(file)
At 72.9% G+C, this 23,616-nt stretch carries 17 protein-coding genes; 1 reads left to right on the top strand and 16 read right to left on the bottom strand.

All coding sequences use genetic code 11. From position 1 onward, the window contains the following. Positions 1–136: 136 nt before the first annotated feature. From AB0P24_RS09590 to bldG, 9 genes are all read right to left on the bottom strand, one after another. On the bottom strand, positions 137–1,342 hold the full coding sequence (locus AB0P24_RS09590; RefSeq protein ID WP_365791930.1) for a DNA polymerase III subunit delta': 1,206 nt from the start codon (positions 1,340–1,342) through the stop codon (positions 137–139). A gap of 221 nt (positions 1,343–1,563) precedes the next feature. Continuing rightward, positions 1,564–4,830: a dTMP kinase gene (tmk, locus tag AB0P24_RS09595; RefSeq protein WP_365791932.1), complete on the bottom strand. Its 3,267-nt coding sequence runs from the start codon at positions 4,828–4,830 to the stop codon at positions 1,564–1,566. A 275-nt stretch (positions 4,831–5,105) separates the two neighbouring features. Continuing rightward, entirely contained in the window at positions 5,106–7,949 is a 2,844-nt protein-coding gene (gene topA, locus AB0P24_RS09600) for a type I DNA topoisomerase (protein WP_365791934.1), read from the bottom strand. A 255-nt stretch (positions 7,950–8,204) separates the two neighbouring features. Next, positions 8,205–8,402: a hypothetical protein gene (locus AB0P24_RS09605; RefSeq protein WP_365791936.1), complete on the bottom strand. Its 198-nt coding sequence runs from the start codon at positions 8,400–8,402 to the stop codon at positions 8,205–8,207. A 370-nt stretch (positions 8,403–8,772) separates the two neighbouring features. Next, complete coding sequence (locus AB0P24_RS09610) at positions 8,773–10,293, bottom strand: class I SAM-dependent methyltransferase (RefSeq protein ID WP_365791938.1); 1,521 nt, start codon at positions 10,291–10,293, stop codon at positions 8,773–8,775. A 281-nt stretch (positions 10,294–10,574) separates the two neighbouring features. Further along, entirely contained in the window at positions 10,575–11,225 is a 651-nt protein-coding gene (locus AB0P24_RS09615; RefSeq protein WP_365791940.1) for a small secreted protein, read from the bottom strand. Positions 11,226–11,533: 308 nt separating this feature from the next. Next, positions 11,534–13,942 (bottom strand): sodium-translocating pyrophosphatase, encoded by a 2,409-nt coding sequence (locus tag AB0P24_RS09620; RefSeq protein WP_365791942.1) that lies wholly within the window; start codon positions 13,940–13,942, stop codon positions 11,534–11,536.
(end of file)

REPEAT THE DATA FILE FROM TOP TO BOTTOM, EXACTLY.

At 72.9% G+C, this 23,616-nt stretch carries 17 protein-coding genes; 1 reads left to right on the top strand and 16 read right to left on the bottom strand.

All coding sequences use genetic code 11. From position 1 onward, the window contains the following. Positions 1–136: 136 nt before the first annotated feature. From AB0P24_RS09590 to bldG, 9 genes are all read right to left on the bottom strand, one after another. On the bottom strand, positions 137–1,342 hold the full coding sequence (locus AB0P24_RS09590; RefSeq protein ID WP_365791930.1) for a DNA polymerase III subunit delta': 1,206 nt from the start codon (positions 1,340–1,342) through the stop codon (positions 137–139). A gap of 221 nt (positions 1,343–1,563) precedes the next feature. Continuing rightward, positions 1,564–4,830: a dTMP kinase gene (tmk, locus tag AB0P24_RS09595; RefSeq protein WP_365791932.1), complete on the bottom strand. Its 3,267-nt coding sequence runs from the start codon at positions 4,828–4,830 to the stop codon at positions 1,564–1,566. A 275-nt stretch (positions 4,831–5,105) separates the two neighbouring features. Continuing rightward, entirely contained in the window at positions 5,106–7,949 is a 2,844-nt protein-coding gene (gene topA, locus AB0P24_RS09600) for a type I DNA topoisomerase (protein WP_365791934.1), read from the bottom strand. A 255-nt stretch (positions 7,950–8,204) separates the two neighbouring features. Next, positions 8,205–8,402: a hypothetical protein gene (locus AB0P24_RS09605; RefSeq protein WP_365791936.1), complete on the bottom strand. Its 198-nt coding sequence runs from the start codon at positions 8,400–8,402 to the stop codon at positions 8,205–8,207. A 370-nt stretch (positions 8,403–8,772) separates the two neighbouring features. Next, complete coding sequence (locus AB0P24_RS09610) at positions 8,773–10,293, bottom strand: class I SAM-dependent methyltransferase (RefSeq protein ID WP_365791938.1); 1,521 nt, start codon at positions 10,291–10,293, stop codon at positions 8,773–8,775. A 281-nt stretch (positions 10,294–10,574) separates the two neighbouring features. Further along, entirely contained in the window at positions 10,575–11,225 is a 651-nt protein-coding gene (locus AB0P24_RS09615; RefSeq protein WP_365791940.1) for a small secreted protein, read from the bottom strand. Positions 11,226–11,533: 308 nt separating this feature from the next. Next, positions 11,534–13,942 (bottom strand): sodium-translocating pyrophosphatase, encoded by a 2,409-nt coding sequence (locus tag AB0P24_RS09620; RefSeq protein WP_365791942.1) that lies wholly within the window; start codon positions 13,940–13,942, stop codon positions 11,534–11,536.